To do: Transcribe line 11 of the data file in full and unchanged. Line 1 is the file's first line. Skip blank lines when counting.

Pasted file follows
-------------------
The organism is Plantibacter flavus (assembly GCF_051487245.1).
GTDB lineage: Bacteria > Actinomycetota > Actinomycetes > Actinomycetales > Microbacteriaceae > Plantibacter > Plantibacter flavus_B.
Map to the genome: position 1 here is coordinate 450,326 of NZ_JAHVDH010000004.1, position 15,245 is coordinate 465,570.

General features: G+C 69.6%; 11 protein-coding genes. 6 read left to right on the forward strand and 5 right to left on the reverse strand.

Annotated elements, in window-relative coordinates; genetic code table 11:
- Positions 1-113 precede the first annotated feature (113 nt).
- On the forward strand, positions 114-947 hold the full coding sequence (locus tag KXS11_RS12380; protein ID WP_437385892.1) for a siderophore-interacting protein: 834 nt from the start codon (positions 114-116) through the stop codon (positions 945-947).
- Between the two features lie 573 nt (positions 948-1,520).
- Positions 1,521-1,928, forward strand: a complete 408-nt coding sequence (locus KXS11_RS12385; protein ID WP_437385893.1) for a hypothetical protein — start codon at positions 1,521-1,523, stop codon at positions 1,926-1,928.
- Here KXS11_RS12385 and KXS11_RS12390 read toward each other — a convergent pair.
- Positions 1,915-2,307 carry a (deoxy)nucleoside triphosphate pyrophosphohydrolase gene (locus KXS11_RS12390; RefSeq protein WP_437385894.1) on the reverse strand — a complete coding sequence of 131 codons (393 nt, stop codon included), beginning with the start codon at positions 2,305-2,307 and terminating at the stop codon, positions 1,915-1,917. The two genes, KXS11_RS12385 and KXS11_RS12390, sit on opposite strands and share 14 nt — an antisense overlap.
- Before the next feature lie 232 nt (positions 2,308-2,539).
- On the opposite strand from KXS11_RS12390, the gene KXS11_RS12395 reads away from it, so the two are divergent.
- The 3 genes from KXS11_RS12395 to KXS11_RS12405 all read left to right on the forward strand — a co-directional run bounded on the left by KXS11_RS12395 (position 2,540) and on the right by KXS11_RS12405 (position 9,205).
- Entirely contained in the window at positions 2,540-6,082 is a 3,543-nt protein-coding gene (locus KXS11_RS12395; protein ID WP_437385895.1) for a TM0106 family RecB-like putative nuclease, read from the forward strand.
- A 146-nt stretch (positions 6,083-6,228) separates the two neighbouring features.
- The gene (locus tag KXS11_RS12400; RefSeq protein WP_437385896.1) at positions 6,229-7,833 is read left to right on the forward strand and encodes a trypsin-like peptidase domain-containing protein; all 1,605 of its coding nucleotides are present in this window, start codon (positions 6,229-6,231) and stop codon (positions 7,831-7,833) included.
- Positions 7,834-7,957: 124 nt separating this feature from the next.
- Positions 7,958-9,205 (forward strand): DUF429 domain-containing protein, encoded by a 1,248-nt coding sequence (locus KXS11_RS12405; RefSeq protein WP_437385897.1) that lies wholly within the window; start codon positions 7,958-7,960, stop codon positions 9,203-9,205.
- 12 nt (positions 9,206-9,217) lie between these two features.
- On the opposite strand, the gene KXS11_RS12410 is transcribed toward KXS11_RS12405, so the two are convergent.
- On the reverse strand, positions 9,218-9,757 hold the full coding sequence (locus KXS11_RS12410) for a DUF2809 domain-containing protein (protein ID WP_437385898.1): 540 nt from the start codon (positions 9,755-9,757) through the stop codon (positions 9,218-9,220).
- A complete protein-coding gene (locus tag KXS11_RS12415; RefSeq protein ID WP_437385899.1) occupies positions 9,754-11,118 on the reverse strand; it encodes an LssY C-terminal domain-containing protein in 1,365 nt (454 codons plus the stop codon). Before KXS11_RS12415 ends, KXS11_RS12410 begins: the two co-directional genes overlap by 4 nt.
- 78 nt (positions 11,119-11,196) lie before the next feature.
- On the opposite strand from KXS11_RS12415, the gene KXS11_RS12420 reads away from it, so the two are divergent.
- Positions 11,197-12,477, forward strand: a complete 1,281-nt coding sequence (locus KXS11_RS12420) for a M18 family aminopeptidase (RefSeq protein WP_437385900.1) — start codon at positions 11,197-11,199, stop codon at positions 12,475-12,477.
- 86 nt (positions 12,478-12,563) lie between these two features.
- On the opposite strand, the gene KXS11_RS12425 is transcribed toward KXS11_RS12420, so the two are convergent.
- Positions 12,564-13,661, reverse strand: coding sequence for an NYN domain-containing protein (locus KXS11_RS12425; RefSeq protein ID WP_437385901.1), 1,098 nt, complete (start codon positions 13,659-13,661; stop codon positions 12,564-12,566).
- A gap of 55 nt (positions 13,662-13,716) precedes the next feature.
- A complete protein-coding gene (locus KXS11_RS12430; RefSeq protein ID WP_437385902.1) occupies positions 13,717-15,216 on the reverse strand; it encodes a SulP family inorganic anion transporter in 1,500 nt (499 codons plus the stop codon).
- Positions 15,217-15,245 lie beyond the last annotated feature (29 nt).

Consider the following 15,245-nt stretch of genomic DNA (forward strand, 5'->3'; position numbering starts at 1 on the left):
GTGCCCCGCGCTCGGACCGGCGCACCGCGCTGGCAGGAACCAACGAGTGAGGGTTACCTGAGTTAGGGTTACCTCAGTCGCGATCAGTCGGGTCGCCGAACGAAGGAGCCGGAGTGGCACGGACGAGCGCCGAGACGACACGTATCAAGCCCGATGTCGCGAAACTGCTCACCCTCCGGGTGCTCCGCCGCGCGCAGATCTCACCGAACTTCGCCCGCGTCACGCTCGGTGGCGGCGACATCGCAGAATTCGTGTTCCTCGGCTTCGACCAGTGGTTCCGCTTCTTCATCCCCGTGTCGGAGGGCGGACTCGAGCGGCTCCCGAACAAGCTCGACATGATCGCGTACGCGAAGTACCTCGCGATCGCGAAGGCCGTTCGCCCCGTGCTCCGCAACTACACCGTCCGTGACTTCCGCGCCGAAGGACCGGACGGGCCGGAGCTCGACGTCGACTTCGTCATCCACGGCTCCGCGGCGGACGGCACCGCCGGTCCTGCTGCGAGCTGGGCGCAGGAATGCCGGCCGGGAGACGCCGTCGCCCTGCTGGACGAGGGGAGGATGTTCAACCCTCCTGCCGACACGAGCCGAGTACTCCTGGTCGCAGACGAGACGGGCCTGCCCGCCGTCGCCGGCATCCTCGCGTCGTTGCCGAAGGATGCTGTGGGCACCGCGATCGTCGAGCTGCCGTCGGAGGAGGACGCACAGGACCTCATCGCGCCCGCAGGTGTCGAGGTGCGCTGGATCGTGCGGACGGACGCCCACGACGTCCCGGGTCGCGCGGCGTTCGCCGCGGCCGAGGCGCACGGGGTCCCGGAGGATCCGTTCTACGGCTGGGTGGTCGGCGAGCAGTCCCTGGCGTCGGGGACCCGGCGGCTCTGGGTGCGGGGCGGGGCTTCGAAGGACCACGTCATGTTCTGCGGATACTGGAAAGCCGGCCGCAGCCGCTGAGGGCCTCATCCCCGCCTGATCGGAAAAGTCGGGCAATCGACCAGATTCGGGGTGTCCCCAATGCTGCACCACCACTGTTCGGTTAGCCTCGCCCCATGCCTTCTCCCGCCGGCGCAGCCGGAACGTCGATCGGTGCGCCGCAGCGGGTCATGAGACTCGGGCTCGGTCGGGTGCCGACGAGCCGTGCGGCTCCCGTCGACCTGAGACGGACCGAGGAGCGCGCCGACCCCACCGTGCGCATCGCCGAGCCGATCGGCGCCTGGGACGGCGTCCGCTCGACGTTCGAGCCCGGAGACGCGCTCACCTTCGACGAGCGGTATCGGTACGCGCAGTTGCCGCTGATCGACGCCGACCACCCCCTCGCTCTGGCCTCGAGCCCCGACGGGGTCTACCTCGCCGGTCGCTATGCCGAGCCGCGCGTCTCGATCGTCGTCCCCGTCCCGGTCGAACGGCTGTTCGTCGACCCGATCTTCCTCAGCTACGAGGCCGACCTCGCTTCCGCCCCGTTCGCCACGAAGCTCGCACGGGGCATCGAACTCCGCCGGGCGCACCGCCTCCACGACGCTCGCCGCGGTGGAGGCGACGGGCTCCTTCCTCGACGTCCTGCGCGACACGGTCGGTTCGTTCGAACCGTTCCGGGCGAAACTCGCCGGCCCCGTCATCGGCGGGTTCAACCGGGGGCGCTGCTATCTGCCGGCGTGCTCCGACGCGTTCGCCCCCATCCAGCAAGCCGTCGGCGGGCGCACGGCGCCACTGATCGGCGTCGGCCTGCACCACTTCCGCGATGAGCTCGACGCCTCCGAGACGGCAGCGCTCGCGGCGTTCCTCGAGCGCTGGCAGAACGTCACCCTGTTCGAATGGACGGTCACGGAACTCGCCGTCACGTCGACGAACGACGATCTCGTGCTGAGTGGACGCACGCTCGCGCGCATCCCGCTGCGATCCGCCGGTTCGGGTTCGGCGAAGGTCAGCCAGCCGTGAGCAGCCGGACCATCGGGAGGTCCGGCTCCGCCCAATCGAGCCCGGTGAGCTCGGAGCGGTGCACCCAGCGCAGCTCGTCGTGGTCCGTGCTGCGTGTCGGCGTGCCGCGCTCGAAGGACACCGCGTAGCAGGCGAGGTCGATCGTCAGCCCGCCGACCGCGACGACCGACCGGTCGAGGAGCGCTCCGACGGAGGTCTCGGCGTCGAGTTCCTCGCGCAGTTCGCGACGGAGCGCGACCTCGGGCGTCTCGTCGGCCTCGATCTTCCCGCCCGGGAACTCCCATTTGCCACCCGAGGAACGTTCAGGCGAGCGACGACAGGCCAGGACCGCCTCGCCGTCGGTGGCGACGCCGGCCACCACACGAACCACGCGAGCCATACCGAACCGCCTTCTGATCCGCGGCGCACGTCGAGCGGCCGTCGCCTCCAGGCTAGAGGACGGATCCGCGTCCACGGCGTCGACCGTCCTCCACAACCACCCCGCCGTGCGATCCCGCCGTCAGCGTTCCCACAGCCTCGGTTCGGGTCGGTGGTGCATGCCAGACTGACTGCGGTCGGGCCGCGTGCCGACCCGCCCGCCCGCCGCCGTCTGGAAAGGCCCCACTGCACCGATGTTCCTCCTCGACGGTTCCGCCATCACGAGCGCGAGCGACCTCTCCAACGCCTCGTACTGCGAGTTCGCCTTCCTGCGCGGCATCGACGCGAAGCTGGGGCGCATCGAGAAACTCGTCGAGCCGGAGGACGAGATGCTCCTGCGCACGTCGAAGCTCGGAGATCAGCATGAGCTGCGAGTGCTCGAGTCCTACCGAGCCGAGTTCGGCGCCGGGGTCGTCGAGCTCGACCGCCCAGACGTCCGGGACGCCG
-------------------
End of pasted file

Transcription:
- Positions 1,915-2,307 carry a (deoxy)nucleoside triphosphate pyrophosphohydrolase gene (locus KXS11_RS12390; RefSeq protein WP_437385894.1) on the reverse strand — a complete coding sequence of 131 codons (393 nt, stop codon included), beginning with the start codon at positions 2,305-2,307 and terminating at the stop codon, positions 1,915-1,917. The two genes, KXS11_RS12385 and KXS11_RS12390, sit on opposite strands and share 14 nt — an antisense overlap.